This cautious approach can be seen at China Tower, a joint venture of the three major mobile carriers . Chairman Tong Jilu told reporters on Aug. 7 that the cell-tower builder has not changed its annual capital expenditure budget of 30 billion yuan since the beginning of the year. Tong stressed that his company's investment "is up to the telecom operators," adding the annual investment "would not likely exceed the budget."

Chairman Fok Tung-ling of Comba Telecom Systems Holdings, a major equipment supplier to the three carriers, admits that he has not seen any major uptick in its 5G-related orders. Talking to the media on Aug. 16 in Hong Kong, Fok said the peak would not arrive until next year and beyond. Due to the heavy investment costs of 5G, Fok believes "4G and 5G will coexist for a long time."

This prudence is a reflection of earnings pressure. The combined revenue at the three top Chinese telecom carriers for the first six months of 2019 was 725 billion yuan, down 1.2% on the year. But the trio saw their combined number of mobile users increase by 5% to about 1.6 billion, exceeding the nation's total population, pointing to market saturation and declining average revenue per users (ARPU).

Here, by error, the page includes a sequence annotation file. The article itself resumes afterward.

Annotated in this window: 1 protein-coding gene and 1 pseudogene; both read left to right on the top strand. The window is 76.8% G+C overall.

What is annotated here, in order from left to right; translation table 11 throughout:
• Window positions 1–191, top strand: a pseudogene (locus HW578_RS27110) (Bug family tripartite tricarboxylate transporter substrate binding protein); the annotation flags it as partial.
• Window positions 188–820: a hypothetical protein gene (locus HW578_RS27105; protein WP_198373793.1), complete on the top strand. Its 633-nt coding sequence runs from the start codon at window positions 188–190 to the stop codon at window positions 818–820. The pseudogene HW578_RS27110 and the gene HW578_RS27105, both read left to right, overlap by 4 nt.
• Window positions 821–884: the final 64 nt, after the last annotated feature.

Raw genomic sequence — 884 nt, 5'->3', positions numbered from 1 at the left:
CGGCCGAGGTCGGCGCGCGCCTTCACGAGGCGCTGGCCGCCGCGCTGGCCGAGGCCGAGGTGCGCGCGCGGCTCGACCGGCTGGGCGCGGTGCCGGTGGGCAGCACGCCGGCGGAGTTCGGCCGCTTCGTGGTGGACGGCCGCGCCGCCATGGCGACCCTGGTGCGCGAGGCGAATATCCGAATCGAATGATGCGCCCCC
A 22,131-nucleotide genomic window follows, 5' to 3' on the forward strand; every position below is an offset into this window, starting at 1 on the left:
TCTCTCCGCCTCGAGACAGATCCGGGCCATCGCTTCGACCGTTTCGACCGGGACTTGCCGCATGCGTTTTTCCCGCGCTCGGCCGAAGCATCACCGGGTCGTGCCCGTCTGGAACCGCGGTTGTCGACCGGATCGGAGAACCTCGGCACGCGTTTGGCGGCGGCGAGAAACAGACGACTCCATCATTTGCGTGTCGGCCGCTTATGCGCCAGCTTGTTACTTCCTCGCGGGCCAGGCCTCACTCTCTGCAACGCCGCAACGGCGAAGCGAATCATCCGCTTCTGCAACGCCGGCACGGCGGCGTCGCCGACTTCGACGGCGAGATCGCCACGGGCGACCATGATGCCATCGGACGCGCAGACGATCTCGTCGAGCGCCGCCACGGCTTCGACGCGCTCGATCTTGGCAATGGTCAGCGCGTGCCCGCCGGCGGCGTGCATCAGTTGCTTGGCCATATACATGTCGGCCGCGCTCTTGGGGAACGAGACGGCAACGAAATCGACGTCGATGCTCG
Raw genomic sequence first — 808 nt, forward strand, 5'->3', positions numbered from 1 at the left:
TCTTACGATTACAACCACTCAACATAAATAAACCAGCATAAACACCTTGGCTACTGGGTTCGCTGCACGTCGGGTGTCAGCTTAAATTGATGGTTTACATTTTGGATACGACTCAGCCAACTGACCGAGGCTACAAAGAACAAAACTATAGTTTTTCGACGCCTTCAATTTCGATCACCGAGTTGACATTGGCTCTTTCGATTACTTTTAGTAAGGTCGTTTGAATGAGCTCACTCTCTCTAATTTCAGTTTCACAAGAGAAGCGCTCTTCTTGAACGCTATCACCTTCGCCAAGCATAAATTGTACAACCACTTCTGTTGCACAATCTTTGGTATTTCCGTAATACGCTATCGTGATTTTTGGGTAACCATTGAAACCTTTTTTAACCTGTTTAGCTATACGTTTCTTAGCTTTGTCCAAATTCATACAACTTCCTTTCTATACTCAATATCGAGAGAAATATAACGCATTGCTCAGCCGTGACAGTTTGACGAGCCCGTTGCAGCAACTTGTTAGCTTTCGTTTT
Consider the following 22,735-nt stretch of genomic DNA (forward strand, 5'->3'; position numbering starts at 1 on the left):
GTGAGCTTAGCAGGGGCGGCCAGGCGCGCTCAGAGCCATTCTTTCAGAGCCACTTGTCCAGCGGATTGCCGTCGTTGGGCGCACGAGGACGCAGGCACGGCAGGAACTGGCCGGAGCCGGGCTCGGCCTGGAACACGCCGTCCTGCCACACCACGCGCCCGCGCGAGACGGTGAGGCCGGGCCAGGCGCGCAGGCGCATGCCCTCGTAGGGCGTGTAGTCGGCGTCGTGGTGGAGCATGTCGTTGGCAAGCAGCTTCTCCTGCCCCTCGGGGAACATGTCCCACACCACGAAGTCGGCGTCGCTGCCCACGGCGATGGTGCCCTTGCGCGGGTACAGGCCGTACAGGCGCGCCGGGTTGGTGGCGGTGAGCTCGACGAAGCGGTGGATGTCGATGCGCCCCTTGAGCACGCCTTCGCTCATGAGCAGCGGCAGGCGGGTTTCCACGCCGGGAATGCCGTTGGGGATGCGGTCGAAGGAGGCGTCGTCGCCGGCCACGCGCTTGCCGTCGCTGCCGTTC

The government is pushing for price cuts. Premier Li Keqiang gave a key policy address at the annual National People's Congress in March demanding that carriers "speed up broadband and lower internet rates. He also called for the average broadband service charges for smaller enterprises this year to be "lowered by another 15%," and average rates for mobile internet services to be "further cut by more than 20%." Wang of China Unicom said the request was better than the 30% cut demanded by the government last year, but its impact on the company's top line has been apparent.